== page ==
By Bret Stetka
Fossil records can tell us a lot about our evolutionary past: what our ancestors looked like, how they walked, what they ate. But what bits of bone don’t typically reveal is why humans evolved the way we did—why, compared with all other known species, we wound up capable of such complex thought, emotion and behavior.
A team of researchers has now used a novel technique to form a hypothesis on the origins of our rich cognitive abilities. They did so by profiling the chemicals buzzing around our brains. These compounds, known as neurotransmitters, are the signaling molecules responsible for key brain functions. Their research reveals that in comparison with other higher primates, our brains have unique neurotransmitter profiles that probably resulted in our enhanced cognition.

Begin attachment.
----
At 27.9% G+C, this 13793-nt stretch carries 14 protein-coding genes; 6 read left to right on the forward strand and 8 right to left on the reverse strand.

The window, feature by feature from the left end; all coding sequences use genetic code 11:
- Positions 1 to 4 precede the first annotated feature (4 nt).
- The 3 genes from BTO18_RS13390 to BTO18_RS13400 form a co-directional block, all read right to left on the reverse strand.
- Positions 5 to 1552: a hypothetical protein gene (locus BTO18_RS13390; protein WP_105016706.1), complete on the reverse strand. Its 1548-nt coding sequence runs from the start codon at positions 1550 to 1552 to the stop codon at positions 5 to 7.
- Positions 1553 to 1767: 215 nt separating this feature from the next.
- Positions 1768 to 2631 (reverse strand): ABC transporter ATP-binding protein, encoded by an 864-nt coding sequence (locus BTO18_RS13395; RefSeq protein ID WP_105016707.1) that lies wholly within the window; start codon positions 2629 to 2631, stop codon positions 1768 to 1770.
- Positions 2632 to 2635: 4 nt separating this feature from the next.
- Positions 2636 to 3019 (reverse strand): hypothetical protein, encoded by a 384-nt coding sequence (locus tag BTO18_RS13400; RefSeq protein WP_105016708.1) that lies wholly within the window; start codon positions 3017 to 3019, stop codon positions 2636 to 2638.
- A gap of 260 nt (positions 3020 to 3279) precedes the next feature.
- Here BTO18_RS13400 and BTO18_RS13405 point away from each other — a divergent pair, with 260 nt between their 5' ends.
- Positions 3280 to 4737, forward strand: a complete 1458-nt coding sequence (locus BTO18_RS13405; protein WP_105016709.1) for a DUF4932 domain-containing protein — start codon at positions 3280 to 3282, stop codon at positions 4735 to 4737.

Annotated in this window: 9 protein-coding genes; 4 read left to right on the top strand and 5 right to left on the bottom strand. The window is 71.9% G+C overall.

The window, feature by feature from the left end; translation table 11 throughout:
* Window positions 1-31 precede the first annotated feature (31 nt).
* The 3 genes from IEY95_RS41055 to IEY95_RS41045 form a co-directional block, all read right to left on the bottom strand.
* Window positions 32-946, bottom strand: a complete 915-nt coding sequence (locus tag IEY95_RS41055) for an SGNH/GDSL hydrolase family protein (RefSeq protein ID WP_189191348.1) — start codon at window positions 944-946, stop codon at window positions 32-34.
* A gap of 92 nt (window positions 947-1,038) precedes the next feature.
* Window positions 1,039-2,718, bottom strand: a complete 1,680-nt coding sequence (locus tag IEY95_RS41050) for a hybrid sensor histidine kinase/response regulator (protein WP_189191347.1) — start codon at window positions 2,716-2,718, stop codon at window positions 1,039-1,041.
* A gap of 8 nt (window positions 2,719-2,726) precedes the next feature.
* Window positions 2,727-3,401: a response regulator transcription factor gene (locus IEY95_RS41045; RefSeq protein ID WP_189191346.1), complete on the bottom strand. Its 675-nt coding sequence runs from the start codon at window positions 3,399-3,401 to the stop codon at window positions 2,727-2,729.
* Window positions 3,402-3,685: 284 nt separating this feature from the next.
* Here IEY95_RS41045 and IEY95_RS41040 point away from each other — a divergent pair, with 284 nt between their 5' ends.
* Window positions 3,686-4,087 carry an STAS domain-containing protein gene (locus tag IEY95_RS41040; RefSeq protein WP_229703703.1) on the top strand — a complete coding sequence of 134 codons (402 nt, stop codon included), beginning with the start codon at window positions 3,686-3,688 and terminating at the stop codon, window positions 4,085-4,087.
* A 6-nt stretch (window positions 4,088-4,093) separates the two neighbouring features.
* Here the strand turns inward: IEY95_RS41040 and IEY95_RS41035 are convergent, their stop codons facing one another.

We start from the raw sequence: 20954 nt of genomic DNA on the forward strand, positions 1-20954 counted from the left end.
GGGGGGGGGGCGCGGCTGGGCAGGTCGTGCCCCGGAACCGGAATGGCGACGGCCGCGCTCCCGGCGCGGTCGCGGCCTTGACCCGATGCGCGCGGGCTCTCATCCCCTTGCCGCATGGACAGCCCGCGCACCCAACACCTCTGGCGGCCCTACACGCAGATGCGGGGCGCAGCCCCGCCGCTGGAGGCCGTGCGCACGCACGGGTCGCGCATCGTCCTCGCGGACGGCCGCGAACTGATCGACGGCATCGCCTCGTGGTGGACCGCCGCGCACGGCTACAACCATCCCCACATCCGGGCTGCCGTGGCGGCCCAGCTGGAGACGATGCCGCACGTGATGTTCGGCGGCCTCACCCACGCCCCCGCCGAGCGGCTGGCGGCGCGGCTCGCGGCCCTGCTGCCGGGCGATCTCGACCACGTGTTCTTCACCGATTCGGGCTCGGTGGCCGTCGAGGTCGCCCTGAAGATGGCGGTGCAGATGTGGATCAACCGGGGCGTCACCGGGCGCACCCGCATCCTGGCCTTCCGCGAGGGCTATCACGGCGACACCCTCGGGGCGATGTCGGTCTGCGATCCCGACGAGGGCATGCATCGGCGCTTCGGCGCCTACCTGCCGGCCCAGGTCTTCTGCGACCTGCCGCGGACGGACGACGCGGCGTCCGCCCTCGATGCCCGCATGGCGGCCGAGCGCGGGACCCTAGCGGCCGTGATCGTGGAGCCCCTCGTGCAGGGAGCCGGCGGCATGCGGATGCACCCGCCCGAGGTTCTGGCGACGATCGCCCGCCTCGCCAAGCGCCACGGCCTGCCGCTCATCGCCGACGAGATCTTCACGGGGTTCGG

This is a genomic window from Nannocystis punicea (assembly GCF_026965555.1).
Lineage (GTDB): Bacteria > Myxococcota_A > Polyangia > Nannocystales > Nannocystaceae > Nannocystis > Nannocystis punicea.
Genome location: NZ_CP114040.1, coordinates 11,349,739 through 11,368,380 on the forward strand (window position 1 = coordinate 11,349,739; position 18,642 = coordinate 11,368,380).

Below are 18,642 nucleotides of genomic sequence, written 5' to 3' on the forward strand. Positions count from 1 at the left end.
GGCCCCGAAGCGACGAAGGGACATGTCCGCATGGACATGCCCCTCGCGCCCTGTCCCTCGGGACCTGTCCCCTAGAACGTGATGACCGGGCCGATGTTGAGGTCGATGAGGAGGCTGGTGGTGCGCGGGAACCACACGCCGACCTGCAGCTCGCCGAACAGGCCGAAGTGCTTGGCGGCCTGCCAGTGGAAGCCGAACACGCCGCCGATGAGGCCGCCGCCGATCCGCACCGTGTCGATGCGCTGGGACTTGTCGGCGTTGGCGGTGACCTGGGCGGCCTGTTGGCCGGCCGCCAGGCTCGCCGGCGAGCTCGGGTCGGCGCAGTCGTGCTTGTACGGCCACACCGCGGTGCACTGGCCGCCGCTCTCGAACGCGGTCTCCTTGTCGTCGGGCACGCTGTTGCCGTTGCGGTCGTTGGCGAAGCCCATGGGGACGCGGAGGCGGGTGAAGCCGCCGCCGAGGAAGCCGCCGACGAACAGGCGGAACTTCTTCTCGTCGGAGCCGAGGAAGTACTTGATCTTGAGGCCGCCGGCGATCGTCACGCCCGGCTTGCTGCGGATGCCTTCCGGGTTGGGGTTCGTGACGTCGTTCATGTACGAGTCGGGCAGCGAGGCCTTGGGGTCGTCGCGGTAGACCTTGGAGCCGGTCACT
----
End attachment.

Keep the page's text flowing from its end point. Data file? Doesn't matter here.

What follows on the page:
The authors of the new study—a multicenter effort led by Kent State University anthropologist C. Owen Lovejoy published January 22 in PNAS—began by measuring neurotransmitter levels in brain samples from humans, chimpanzees, gorillas, baboons and monkeys, all of whom had died of natural causes. Specifically, they tested levels in the striatum, a brain region involved in social behaviors and interactions. Compared with the other species tested, humans had markedly increased striatal dopamine activity. Among other functions, dopamine helps drive reward activity and social behaviors. In the striatum in particular it contributes to uniquely human abilities and behaviors like complicated social group formation and, in part, speech and language.
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